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Was it INCOMPETENCE or was it PERSONAL BIAS??

Discussion in 'PatsFans.com - Patriots Fan Forum' started by mikey, Feb 6, 2006.

  1. mikey

    mikey Rookie

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    I thought it wasn't incompetence but prejudice on the part of the officials.

    Every time Seattle threaten to score, you KNEW KNEW the officials were gonna throw the flag.

    You KNEW they were NOT going to let Seattle take the lead or gain any momentum.

    ALL the close calls went AGAINST Seattle.

    When Hasselbeck hit the ground, you KNEW they were gonna call it a FUMBLE.

    Pittsburgh got all the BENEFIT of the doubt.

    Seattle got all the BUM calls.

    .
    Last edited: Feb 6, 2006
  2. Patsfanin Philly

    Patsfanin Philly Rookie

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    #95 Jersey

    You forgot the 15 yd chop block penalty on a tackle on Hasselbeck......
    To me that was the worst.....
  3. BelichickFan

    BelichickFan B.O. = Fugazi PatsFans.com Supporter

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    #24 Jersey

    Just like our game vs. Denver, it's tough to beat a good team and the refs. Maybe they should get some younger refs and make them full time. Full time refs, wow, what a concept.
  4. FreeTedWilliams

    FreeTedWilliams pfadmins PatsFans.com Supporter

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    #75 Jersey

    Whats the record for having touchdowns called back in the SB? Whatever it is Seattle must now own it.

    I had no problems with the holding call on the first Seattle non-touchdown, the tackle clotheslined the DE and it was without a doubt a flagrant hold.

    The Offensive Pass Interference was a terrible call, the guy was making his cut back long before he pushed off, and I don't even think he got any push from that at all. Bad Call.

    I also thought that the Jureivous non-catch was indeed a catch and a fumble (which Pittsburg ignored and ended up going out of bounds around the 10 yard line), I don't know if they blew the whistle and called the play dead, but I thought that Holmgren should have challenged the call. He clearly caught the ball and had both feet down, was moving up field and even tucked the ball under his arm, before fumbling it. Yet another bad call that went Pittsburgs way.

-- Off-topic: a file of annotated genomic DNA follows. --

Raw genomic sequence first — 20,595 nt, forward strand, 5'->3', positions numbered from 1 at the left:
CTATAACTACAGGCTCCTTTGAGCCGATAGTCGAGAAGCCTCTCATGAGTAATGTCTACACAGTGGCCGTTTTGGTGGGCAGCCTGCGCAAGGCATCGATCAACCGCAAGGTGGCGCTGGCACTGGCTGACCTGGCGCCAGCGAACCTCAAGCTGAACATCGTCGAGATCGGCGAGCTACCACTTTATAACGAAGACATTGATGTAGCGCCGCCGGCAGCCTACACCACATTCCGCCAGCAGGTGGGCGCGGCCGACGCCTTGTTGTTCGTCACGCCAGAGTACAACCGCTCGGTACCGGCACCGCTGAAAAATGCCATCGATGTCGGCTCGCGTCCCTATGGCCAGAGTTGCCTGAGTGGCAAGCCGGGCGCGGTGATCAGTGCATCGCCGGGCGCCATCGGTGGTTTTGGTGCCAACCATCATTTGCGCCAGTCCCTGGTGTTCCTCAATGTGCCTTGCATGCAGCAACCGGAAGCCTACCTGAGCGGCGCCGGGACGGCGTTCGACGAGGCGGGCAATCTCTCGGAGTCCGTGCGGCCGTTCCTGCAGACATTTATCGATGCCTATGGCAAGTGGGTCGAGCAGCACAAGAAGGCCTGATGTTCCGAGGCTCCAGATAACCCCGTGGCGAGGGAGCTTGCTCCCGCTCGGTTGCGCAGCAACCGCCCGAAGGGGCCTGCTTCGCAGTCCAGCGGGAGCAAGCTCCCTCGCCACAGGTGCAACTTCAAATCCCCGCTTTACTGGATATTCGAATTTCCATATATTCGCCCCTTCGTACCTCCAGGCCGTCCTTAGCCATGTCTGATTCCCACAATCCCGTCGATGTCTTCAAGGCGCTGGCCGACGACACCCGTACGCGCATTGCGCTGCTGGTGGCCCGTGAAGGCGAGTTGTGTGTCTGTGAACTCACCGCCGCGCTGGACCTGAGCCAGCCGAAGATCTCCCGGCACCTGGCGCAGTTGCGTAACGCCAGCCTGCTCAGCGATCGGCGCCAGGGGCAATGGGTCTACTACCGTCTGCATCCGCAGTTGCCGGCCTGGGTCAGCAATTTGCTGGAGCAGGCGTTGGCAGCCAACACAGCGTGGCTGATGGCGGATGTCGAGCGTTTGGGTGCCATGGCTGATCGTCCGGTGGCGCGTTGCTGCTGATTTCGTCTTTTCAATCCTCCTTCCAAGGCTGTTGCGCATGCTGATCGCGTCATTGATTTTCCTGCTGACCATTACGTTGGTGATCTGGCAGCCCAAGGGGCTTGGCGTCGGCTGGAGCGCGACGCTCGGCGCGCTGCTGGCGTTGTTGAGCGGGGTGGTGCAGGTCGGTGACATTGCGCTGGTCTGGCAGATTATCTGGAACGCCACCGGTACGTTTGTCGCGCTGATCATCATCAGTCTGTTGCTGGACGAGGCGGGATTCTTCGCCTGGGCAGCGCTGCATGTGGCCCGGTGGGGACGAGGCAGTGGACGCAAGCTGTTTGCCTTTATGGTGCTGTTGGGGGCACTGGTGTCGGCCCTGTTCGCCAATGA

There was another holding call on Seattle on another big pass play, that I could not even see where they thought it was holding.

    But the chop block on Hasselbeck when he made the tackle on the interception. That was ridiculous! Whats most distrubing about this one, is the ref had to really think about that, it's not like he thought he saw something that he didn't, it was just making up something to call. Which leads you to think that they were of a mindset to make calls on Seattle.

    Pittsburg might be the most unimpressive SB winner since Dallas beat Pittsburg a few years ago (both teams played terrible that night, however Neal O'Donnel was horrible).

    Either way, if was a Seahawk fan, I be doing some *****ing this morning.
  5. The Gr8est

    The Gr8est Rookie

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    The problem is that it is hardly a Seattle problem. It is an NFL problem.

    Right now you don't have to be a conspiracy theorist to wonder about the integrity of the NFL. There is an outcry from football fans everywhere in the country after this year's playoffs,and I'm sure there are more than a few Steelers fans who are more concerned than they want to let on right now.

    Steelers fans are good football fans, and it isn't their fault what the referees did in this game. If it had been us, we'd certainly not want our mood dampened by this...winning the Superbowl is what ALL NFL fans want to see for their team. If the Steelers had thoroughly outplayed the Seahawks, which they didn't, they would STILL need to be concerned about the overall officiating this playoff season. It seems apparent that the NFL didn't really want THEM in the SB either.

    This could all be for the good if the NFL cleans up their act by getting better, and full time referees, and let the players play what is a physical game. Let the players play and tell Polian and his ilk to get a grip.

    Failure to do so could be a serious blow to the future of the NFL.

    Remember, boxing used to be above board too.
  6. stcjones

    stcjones Rookie

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    #12 Jersey

    great analogy


    "Remember, boxing used to be above board too."

    GREAT analogy........this is exactly the direction that the NFL is going in at this point.....fraudulent
  7. maverick4

    maverick4 Banned

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    re:

    This is a SERIOUS question.

    Did anyone else hear that the back judge who called the offensive interference penalty grew up near Pittsburgh and played college ball there?

    I heard it on the radio today, and I can't believe that's allowed among officials.

    I wonder how many of those bad calls that same official was involved in...
  8. flutie2phelan

    flutie2phelan Rookie

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    You good folks who think that the bad officiating was just innocent human error ... have to somehow explain the statistical improbability ... that three key games (@ Indy, @Denver, @Detroit) should EACH display a half-dozen or so egregious wrong calls and non-calls ... all cutting one way ... with no comparable "compensatory" calls.